Assuming Salesforce will pay $15 billion for Twitter, even a combination of 20% debt and 80% equity will have a significant impact on its EBITDA, that's very dangerous for a company with a negative net income. This will leave Salesforce only option is to finance the deal all through equity, which will result in a dilution of 30%. That's why I don't think Salesforce is capable of buying Twitter, when the latter is trading at these levels. Salesforce needs Twitter to be valued less than $10 billion in order to be able to make a deal.
5) Oracle (NASDAQ:ORCL): I think that this company fits the best among all. Oracle needs Twitter as much as Salesforce do, but no comment ever said from Oracle management about Twitter. That what makes me feel that they are thinking seriously about it. Don't let anyone know, and the stock price won't jump enabling them to pay less. Oracle's CRM business is third in terms of revenue, and half of that of Salesforce. It is also losing market share to both companies, as seen below.
With Microsoft now buying LinkedIn and Salesforce in the front, Oracle needs Twitter to improve its CRM segment. Adding data of hundreds of millions of users to Oracle data center will much improve the accuracy of CRM software. In addition, as soon as Oracle buys Twitter business owners will feel more confident in Oracle's software and maybe even dump Salesforce CRM software.
Moreover, Oracle is a financially strong company with a 5 star rated balance sheet and a huge market cap that can absorb a company like Twitter without having implications on current stockholders.
6) Private Equity Buyout: I put a high probability on this outcome. Private equity has a history in taking public companies facing hardships, private. Silver Lake buyout of the computer technology company Dell is an example. Another scenario might be that the owner of 5% of Twitter, Prince Waleed Bin Talal, might partner with other deep pocketed business people in the Gulf in order to save his stake in the company. After all, more than 6% of his net worth is correlated to Twitter's stock price.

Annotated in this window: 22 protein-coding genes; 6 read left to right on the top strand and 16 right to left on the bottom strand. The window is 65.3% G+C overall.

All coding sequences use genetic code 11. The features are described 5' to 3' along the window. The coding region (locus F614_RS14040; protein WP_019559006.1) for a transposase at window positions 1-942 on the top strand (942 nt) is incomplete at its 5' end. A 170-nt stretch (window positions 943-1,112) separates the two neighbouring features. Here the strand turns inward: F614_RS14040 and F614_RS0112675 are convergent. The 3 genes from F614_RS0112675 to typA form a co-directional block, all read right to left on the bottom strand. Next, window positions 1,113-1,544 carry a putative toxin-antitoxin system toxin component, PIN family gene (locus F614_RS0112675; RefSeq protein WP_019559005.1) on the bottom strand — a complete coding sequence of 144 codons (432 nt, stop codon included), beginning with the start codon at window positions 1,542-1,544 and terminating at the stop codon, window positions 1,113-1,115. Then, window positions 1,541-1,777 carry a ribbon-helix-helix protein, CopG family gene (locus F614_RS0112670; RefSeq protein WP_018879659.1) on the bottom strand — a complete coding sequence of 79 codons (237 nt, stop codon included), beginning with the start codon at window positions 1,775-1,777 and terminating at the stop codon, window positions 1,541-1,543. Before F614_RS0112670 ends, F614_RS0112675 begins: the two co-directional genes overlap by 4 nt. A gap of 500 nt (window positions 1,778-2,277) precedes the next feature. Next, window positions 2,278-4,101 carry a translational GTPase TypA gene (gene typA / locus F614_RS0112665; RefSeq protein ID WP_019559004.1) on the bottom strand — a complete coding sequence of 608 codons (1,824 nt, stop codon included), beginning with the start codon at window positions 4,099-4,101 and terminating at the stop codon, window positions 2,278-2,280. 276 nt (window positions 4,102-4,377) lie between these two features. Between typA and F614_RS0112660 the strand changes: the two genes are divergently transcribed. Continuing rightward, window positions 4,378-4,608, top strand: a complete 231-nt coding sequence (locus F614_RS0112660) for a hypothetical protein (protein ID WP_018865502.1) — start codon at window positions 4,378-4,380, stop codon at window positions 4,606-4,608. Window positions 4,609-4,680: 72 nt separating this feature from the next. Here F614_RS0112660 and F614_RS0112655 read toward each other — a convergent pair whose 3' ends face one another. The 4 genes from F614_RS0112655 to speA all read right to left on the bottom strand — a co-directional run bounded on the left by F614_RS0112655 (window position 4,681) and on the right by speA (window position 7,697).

7) Facebook (NASDAQ:FB): There is a high probability for this outcome. Facebook is becoming more of a search engine for users than a place where people can interact and debate about different topics. The presidential election is an example. You see how Donald Trump, Hillary Clinton, or other high profile politicians like Paul Rayan focusing on making conversations on Twitter while neglecting Facebook. Even the media focuses on Tweets rather than statuses.
That's why I think Facebook will be pushed to buy Twitter. Facebook is in need to the real time news side of Twitter and the data side in order to increase Facebook's ads accuracy. People talk on Twitter, the more they talk the more data collected. After all, Facebook tried to acquire Twitter twice before.
Among all options, I think that Facebook and Oracle are the most likely to make an offer. They both need Twitter's integration into their business model, and both are capable on paying a hefty premium for the company without having major stock dilution.
Disclosure: I/we have no positions in any stocks mentioned, and no plans to initiate any positions within the next 72 hours.
I wrote this article myself, and it expresses my own opinions. I am not receiving compensation for it (other than from Seeking Alpha). I have no business relationship with any company whose stock is mentioned in this article.